Looking for the best fitness tracker for you? We’ve put together the ultimate guide to the best activity trackers and fitness bands on the market right here. Whether you’re an experienced athlete or an absolute fitness beginner, you’ll find what you need.
Because they’re an extremely convenient way to get quick, at-a-glance updates on your activity and encourage you to do more. And, if you’re already active, more advanced models are perfect for keeping tabs on your performance, and even improve your recovery.
A good fitness tracker will also work with a companion app to let you get an overview of your fitness. This way you can easily identify trends or areas for improvement. Many apps will have extra functionality, like the ability to log your food and water intake, too.
If you’re expecting that wearing a fitness tracker will be a magic bullet to getting fitter and losing weight, you’ll be disappointed. You’ll still need to put in the hard graft and have a healthier diet to reap the rewards.
Similarly, if you’re an advanced athlete, make sure you take the time to understand some of the extra data and insights provided by your fitness tracker – otherwise you’re wasting a lot of potential.
If you’re not committed, your shiny new fitness tracker might soon find its way down the back of a drawer, never to be used again – but the better ones will keep you motivated and on the right track to succeed.
If you’re just starting out, £80/$100 or less will get the features you need. These will cover the basics, such as counting the steps you take throughout the day and keeping tabs on your sleep at night.
For £100/$120 or more, you’ll find fitness trackers begin adding in heart rate monitors targeted towards more intermediate exercisers. At this price you tend to also see added smartwatch functionality, such as notification mirroring.
Spend around £150/$180 or more and you’ll find the advanced fitness trackers with GPS sensors and more fully fledged performance analysis. You’ll also start entering smartwatch territory, which means they can serve a dual purpose.
Richard Easton: Resident Wearables & Fitness Editor and self-proclaimed ‘henchest in technology journalism’. Richard is as at home on the running track as he is in the squat rack. His attire is either set to ‘maximum dapper’ or ‘headed to the gym’, so he knows how to spot both a stylish and functional fitness tracker.
Alastair Stevenson: Reviews Editor for TrustedReviews. His lunch runs are as regular as clockwork. Alastair has been training for the impending zombie apocalypse, so when the time comes he’ll be able to leave the hoards of undead in his wake.
Withings Activité Pop at Amazon.com | Was $129 | Now $81
Moov Now at Amazon.co.uk | Was £59 | Now £49
What to look out for when shopping for a fitness tracker – and what they mean:
We’ve pared back our list of fitness trackers considerably so that the list above is going to be the best starting point for the vast majority of people. That’s not to say they’ll be the best fit for everyone, though, and there were some great fitness trackers that didn’t quite make the main list for a number of reasons.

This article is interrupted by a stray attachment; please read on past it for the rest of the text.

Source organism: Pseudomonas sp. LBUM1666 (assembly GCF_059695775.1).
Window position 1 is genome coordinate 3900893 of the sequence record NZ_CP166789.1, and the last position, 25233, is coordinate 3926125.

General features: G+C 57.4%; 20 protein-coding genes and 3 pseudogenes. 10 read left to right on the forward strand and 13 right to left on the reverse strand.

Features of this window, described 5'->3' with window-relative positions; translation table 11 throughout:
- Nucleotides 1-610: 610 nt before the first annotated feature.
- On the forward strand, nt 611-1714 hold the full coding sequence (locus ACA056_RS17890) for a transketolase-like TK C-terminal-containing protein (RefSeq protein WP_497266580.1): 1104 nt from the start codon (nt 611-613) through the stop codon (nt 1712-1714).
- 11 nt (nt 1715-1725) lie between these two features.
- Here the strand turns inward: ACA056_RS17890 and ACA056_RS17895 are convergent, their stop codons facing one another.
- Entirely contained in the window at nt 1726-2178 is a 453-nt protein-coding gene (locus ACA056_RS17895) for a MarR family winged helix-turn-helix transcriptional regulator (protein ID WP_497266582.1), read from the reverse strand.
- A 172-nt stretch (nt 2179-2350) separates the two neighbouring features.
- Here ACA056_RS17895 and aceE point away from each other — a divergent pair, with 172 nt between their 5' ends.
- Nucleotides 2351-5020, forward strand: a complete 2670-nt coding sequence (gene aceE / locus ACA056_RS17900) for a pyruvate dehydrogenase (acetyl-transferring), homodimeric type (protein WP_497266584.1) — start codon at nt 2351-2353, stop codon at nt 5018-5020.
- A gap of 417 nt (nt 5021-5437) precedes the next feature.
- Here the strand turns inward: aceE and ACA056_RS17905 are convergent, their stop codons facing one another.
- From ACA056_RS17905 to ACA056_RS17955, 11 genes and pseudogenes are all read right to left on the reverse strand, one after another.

Here are a few of the others that are worth considering:
Fitbit Flex 2: The follow-up to the original Fitbit Flex added in water-resistance to depths of 50m – a first for Fitbit – and a new customisable design. It’s a decent choice if you only have basic fitness-tracking requirements, but it just can’t compete on value with the Moov Now. The ever-evolving Fitbit companion app is great, however.
Fitbit Alta HR: An update to the Fitbit Alta that adds in a heart rate monitor. Intriguingly, it's what the Alta HR does overnight using the HRM that makes it interesting. By pairing it with the accelerometer data, the Alta HR can more accurately tell you about your sleep stages during your slumber. You can then benchmark your time spent in light, deep and REM sleep phases against other people of your age. While this is all useful, its actual fitness tracking element is a little lacking compared to the Charge 2, which will soon be getting the Sleep Stages update.
Polar M400: The Polar M400 is slightly showing its age, but that doesn’t mean it hasn’t got a lot going for it. There’s GPS, a heart rate monitor and multi-sport functionality. The Polar Flow companion app isn’t great, however.
Polar M600: An Android Wear-powered smartwatch with sports-tracking functionality thanks to included GPS and heart rate monitoring. This is a good choice if you want a hybrid device, but it’s just not as elegant or attractive as the Samsung Gear Fit2.
Misfit Phase: Misfit’s take on a discreet fitness tracking analogue watch. This does the usual activity and sleep tracking tucked away behind a traditional watch design. Unlike the Withings Steel HR, it doesn’t have a heart rate monitor and its smartphone notification implementation leaves a lot to be desired. It’s also rather thick.
Garmin Fenix 3: If you’re an advanced athlete, a simple fitness tracker won’t cut it. Enter the Garmin Fenix 3, which can track 13 different sports and activities ranging from cross-country skiing to trail running. This will be overkill for most people, but it's great at what it does.